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  • An Age Of Truckload Information


    SUHANI POPLI
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    Once when asked what he does, if the data does not support his decision,

    John Maynard Keynes replied – “I change my opinion. What do you do?â€

    In a haystack of information today, that one thing which helps organizations take sound decisions is the ‘analysis of data’. Often, companies find themselves in situations where from a variety of choices, they need to pick one. In such cases, data-driven decision making enables following a systematic procedure. A successful completion of any process begins from a decision well made. It forms the first step of any execution process, and is thereafter followed by modification, as and when changes in information arise.

     

    The question that one would ask then is – ‘If it is data that is needed, then exactly how much of it?’. Authors like James Taylor and Stephen Covey, in their writings explain keeping ‘the end in mind' before undertaking a course of action. They say that the goal is never to build on the data; rather it is to use the facts to make work easier. Thus, the perfect quantity would be one which helps an organization make ‘timely’ as well as ‘correct’ choices.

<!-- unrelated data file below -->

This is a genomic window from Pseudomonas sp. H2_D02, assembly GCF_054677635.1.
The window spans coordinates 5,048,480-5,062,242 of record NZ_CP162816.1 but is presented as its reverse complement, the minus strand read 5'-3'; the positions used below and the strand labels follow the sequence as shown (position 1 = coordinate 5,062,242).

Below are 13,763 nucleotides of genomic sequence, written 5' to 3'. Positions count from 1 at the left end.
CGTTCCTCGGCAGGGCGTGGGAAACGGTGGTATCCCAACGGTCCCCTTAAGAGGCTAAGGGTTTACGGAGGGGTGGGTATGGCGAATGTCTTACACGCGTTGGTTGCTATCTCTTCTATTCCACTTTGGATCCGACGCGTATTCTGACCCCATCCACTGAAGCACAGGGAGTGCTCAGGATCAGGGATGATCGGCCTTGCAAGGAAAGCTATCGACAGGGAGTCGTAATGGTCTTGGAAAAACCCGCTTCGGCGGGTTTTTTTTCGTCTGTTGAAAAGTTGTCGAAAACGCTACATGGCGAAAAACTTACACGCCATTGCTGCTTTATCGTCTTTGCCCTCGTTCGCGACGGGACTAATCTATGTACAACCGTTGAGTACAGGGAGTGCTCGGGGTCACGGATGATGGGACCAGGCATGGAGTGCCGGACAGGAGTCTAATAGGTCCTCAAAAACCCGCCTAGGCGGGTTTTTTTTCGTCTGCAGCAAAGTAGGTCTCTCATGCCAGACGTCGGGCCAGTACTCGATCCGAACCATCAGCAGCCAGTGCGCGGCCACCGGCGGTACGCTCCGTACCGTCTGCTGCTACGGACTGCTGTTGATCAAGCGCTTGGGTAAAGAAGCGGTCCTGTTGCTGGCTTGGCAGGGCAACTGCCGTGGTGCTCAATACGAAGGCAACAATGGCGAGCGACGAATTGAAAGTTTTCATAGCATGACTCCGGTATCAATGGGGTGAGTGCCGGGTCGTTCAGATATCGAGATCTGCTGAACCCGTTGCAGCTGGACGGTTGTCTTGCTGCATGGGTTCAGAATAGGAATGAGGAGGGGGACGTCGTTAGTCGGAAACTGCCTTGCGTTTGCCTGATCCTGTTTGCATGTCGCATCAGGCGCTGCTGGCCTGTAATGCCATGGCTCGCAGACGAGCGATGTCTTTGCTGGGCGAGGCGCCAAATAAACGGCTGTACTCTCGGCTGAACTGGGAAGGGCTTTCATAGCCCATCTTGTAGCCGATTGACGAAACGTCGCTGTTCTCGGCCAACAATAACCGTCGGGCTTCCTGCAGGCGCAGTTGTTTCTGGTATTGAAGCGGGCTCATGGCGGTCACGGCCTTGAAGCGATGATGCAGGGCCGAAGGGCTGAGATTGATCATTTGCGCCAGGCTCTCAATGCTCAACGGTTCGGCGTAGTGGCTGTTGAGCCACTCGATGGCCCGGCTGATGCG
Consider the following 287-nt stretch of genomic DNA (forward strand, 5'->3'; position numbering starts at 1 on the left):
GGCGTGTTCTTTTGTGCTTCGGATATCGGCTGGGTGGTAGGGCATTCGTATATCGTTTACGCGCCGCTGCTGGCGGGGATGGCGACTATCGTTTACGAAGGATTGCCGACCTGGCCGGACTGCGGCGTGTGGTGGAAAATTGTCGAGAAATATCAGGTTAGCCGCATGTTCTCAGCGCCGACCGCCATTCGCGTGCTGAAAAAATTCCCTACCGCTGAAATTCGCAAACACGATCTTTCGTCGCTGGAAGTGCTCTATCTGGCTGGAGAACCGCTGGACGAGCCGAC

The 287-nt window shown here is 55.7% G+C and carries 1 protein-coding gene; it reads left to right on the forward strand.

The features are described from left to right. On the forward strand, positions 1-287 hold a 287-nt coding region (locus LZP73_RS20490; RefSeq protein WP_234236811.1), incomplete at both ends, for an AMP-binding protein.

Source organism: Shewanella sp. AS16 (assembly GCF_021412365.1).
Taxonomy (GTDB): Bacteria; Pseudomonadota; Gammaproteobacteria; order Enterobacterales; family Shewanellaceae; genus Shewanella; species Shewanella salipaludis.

But even a manager’s power to predict can do this job, isn’t it? On digging deeper we realize that the ‘intuition' we are referring to is nothing but the gut feeling that arises based on a manager’s experiences of the past, and thus its own roots lie in data as well. What people actually follow is ‘informed intuition' – that uses previous occurrences as its basis. This is justified, since not only is complete information necessary, but also alongside is corporate alignment and clarity.

     

    Decision-making-cartoon-300x247.jpg